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IBS & Leaky Gut Syndrome: How are they Different?

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You may have heard of the term “leaky gut” and wondered what it is? A digestive issue with unknown causes, it has been suggested by some that a leaky gut is responsible for creating many other issues, similar to irritable bowel syndrome (IBS). However, the jury is still out on whether this should be a recognized condition, with doctors disagreeing on whether it is an issue at all, and whether it does have a connection to other disorders. So what constitutes a supposedly leaky gut (3,4)? 

 

What is it?

While irritable bowel syndrome (IBS) is a disorder of the gut-brain axis that causes stomach pain, irregular bowel movements (in form or frequency), and can greatly reduce the quality of life, a leaky gut is increased chronic permeability of the intestinal lining. The walls of the intestines are already meant to be somewhat permeable so that things like nutrients and healthy bacteria can pass through, but also act as barriers to keep out harmful substances and pathogens to maintain gut health. When these barriers are too permeable and the tight junctions between cells are slightly gapped or leaky, it allows the passage of more particles, possibly including harmful ones, triggering the body’s inflammation response (3,4).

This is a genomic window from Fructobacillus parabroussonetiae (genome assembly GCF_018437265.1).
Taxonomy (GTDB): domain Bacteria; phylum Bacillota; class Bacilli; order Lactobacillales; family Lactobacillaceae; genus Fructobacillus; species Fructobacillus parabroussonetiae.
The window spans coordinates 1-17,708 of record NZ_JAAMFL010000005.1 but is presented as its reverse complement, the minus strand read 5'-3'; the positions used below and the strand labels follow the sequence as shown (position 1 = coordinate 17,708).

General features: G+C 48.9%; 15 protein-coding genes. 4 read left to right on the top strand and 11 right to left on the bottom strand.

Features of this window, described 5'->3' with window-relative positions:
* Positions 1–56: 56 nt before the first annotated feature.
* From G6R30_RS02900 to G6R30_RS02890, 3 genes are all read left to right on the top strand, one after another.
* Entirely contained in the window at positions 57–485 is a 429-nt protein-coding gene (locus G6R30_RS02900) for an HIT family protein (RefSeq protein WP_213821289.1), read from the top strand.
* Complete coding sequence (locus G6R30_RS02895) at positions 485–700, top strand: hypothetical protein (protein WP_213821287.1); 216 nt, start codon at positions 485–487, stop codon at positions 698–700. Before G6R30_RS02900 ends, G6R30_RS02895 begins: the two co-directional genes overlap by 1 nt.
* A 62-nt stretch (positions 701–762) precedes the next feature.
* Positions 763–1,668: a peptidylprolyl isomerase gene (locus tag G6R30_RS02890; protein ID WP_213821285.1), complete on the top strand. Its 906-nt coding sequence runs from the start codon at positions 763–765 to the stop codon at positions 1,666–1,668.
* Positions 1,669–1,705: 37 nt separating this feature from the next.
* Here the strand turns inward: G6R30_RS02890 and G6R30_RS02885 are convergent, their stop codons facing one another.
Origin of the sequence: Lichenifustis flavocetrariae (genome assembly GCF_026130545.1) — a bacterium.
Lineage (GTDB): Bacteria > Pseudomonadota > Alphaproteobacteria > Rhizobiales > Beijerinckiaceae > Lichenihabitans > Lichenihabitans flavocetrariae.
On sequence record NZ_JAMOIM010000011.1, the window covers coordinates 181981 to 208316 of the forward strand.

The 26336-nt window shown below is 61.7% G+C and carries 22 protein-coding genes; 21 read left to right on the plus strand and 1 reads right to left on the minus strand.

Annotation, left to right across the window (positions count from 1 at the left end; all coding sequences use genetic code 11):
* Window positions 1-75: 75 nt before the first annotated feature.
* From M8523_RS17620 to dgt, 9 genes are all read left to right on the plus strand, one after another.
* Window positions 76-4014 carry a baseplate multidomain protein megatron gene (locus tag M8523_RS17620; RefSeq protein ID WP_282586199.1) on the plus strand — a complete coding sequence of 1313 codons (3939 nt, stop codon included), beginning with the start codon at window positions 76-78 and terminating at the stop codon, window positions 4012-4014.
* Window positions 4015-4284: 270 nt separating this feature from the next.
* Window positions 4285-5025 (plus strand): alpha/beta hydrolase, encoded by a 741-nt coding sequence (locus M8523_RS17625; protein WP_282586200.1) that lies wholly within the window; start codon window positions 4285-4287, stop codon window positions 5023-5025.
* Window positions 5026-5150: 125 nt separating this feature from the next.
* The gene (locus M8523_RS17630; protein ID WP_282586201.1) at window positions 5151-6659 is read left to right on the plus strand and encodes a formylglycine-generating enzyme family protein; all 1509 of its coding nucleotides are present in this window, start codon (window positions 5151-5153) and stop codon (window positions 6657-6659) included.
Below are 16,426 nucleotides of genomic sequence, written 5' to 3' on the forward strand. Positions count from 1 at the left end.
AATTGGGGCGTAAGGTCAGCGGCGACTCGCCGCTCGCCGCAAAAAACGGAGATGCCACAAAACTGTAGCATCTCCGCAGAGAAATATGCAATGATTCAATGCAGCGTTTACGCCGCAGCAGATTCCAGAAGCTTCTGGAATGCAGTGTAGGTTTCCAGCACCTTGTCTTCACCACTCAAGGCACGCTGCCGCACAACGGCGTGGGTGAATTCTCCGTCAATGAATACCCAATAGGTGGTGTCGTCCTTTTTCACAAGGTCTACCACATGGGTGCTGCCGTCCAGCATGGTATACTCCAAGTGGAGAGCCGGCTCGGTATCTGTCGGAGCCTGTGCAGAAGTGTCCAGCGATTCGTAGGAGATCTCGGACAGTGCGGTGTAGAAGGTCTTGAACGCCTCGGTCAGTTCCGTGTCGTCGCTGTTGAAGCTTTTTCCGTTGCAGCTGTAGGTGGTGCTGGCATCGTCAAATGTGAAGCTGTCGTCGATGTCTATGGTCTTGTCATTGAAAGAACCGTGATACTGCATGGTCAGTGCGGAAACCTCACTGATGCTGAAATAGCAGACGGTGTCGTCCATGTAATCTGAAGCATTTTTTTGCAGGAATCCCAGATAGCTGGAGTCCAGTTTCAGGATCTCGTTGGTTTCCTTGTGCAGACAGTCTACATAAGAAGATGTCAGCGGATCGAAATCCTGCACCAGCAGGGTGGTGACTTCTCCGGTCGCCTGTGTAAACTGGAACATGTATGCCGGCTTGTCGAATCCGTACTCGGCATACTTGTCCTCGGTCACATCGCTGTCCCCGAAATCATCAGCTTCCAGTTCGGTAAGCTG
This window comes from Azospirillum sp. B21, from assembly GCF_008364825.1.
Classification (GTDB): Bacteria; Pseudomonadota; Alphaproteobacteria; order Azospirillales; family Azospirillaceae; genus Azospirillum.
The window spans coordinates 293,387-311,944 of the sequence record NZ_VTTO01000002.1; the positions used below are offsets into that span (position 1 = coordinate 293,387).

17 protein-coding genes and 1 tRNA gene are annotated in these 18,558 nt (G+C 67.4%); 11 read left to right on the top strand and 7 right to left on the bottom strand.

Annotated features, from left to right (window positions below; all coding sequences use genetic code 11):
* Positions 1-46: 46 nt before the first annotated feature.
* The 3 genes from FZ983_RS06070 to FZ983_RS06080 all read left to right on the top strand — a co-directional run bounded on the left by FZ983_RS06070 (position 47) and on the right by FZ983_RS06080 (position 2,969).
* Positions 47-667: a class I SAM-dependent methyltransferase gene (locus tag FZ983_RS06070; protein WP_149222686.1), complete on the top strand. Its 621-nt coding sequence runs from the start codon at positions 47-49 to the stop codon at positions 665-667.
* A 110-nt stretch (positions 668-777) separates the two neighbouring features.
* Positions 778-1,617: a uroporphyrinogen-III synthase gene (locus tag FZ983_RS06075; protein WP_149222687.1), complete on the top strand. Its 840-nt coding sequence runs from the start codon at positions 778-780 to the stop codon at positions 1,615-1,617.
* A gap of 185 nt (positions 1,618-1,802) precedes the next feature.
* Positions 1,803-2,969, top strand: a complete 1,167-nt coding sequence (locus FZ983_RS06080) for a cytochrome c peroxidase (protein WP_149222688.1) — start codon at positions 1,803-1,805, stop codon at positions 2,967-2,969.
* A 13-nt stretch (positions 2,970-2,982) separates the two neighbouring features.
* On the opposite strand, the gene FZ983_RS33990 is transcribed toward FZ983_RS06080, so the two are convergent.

Leaky gut and its possible association with multiple conditions are being investigated, such as GI infections like salmonella or gastroenteritis, liver disease, food intolerance, chronic fatigue syndrome, and IBS (although it’s been debated, there have not been enough studies on leaky gut to say it is an issue for IBS sufferers at all). It’s a feature of Celiac disease as well as inflammatory bowel disease (IBD), but studies are not certain whether it may be a contributing factor in the development of IBD, or a byproduct (3).